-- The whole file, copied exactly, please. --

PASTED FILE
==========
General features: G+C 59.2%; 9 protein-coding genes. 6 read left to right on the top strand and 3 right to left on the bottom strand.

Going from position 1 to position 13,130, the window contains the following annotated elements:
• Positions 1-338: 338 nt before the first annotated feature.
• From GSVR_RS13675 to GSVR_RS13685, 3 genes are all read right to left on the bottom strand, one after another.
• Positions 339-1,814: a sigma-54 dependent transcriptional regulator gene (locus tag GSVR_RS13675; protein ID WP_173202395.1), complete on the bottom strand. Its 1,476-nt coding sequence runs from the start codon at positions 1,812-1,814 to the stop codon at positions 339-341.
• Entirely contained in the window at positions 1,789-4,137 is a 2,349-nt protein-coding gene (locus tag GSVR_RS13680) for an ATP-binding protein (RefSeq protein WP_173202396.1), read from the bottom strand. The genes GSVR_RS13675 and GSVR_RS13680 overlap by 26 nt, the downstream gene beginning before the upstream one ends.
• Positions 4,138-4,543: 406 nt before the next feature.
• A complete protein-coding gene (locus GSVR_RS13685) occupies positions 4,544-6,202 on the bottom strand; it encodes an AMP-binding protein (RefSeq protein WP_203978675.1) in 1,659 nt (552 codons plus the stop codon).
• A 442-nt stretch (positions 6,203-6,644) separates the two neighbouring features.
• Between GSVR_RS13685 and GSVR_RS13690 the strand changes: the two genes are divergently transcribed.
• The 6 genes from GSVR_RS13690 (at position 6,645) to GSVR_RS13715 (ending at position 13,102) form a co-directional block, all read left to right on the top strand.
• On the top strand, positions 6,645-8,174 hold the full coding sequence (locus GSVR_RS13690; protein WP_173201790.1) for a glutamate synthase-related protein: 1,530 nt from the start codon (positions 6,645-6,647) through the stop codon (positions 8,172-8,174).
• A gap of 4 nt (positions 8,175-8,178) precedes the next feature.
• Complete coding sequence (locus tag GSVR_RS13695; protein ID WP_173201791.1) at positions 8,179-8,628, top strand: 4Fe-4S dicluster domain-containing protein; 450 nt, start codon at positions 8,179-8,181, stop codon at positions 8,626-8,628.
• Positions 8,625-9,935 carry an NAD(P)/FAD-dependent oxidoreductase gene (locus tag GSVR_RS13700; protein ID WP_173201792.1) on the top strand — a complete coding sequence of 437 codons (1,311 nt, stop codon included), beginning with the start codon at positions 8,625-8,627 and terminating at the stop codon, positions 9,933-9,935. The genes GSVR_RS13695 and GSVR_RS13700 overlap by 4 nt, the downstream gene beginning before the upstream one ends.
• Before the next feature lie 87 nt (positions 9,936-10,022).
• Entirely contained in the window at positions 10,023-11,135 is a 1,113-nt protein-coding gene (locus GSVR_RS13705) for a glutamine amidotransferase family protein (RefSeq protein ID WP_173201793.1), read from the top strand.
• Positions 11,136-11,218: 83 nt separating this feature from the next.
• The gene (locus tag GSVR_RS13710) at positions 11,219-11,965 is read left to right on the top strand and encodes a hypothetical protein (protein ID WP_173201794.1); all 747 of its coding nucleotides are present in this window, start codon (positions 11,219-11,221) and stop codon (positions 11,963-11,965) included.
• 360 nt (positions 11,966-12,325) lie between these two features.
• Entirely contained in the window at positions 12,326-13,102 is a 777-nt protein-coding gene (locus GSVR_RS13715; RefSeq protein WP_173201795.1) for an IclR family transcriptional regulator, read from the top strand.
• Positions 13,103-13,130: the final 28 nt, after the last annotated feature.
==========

General features: G+C 59.2%; 9 protein-coding genes. 6 read left to right on the top strand and 3 right to left on the bottom strand.

Going from position 1 to position 13,130, the window contains the following annotated elements:
• Positions 1-338: 338 nt before the first annotated feature.
• From GSVR_RS13675 to GSVR_RS13685, 3 genes are all read right to left on the bottom strand, one after another.
• Positions 339-1,814: a sigma-54 dependent transcriptional regulator gene (locus tag GSVR_RS13675; protein ID WP_173202395.1), complete on the bottom strand. Its 1,476-nt coding sequence runs from the start codon at positions 1,812-1,814 to the stop codon at positions 339-341.
• Entirely contained in the window at positions 1,789-4,137 is a 2,349-nt protein-coding gene (locus tag GSVR_RS13680) for an ATP-binding protein (RefSeq protein WP_173202396.1), read from the bottom strand. The genes GSVR_RS13675 and GSVR_RS13680 overlap by 26 nt, the downstream gene beginning before the upstream one ends.
• Positions 4,138-4,543: 406 nt before the next feature.
• A complete protein-coding gene (locus GSVR_RS13685) occupies positions 4,544-6,202 on the bottom strand; it encodes an AMP-binding protein (RefSeq protein WP_203978675.1) in 1,659 nt (552 codons plus the stop codon).
• A 442-nt stretch (positions 6,203-6,644) separates the two neighbouring features.
• Between GSVR_RS13685 and GSVR_RS13690 the strand changes: the two genes are divergently transcribed.
• The 6 genes from GSVR_RS13690 (at position 6,645) to GSVR_RS13715 (ending at position 13,102) form a co-directional block, all read left to right on the top strand.
• On the top strand, positions 6,645-8,174 hold the full coding sequence (locus GSVR_RS13690; protein WP_173201790.1) for a glutamate synthase-related protein: 1,530 nt from the start codon (positions 6,645-6,647) through the stop codon (positions 8,172-8,174).
• A gap of 4 nt (positions 8,175-8,178) precedes the next feature.
• Complete coding sequence (locus tag GSVR_RS13695; protein ID WP_173201791.1) at positions 8,179-8,628, top strand: 4Fe-4S dicluster domain-containing protein; 450 nt, start codon at positions 8,179-8,181, stop codon at positions 8,626-8,628.
• Positions 8,625-9,935 carry an NAD(P)/FAD-dependent oxidoreductase gene (locus tag GSVR_RS13700; protein ID WP_173201792.1) on the top strand — a complete coding sequence of 437 codons (1,311 nt, stop codon included), beginning with the start codon at positions 8,625-8,627 and terminating at the stop codon, positions 9,933-9,935. The genes GSVR_RS13695 and GSVR_RS13700 overlap by 4 nt, the downstream gene beginning before the upstream one ends.
• Before the next feature lie 87 nt (positions 9,936-10,022).
• Entirely contained in the window at positions 10,023-11,135 is a 1,113-nt protein-coding gene (locus GSVR_RS13705) for a glutamine amidotransferase family protein (RefSeq protein ID WP_173201793.1), read from the top strand.
• Positions 11,136-11,218: 83 nt separating this feature from the next.
• The gene (locus tag GSVR_RS13710) at positions 11,219-11,965 is read left to right on the top strand and encodes a hypothetical protein (protein ID WP_173201794.1); all 747 of its coding nucleotides are present in this window, start codon (positions 11,219-11,221) and stop codon (positions 11,963-11,965) included.
• 360 nt (positions 11,966-12,325) lie between these two features.
• Entirely contained in the window at positions 12,326-13,102 is a 777-nt protein-coding gene (locus GSVR_RS13715; RefSeq protein WP_173201795.1) for an IclR family transcriptional regulator, read from the top strand.
• Positions 13,103-13,130: the final 28 nt, after the last annotated feature.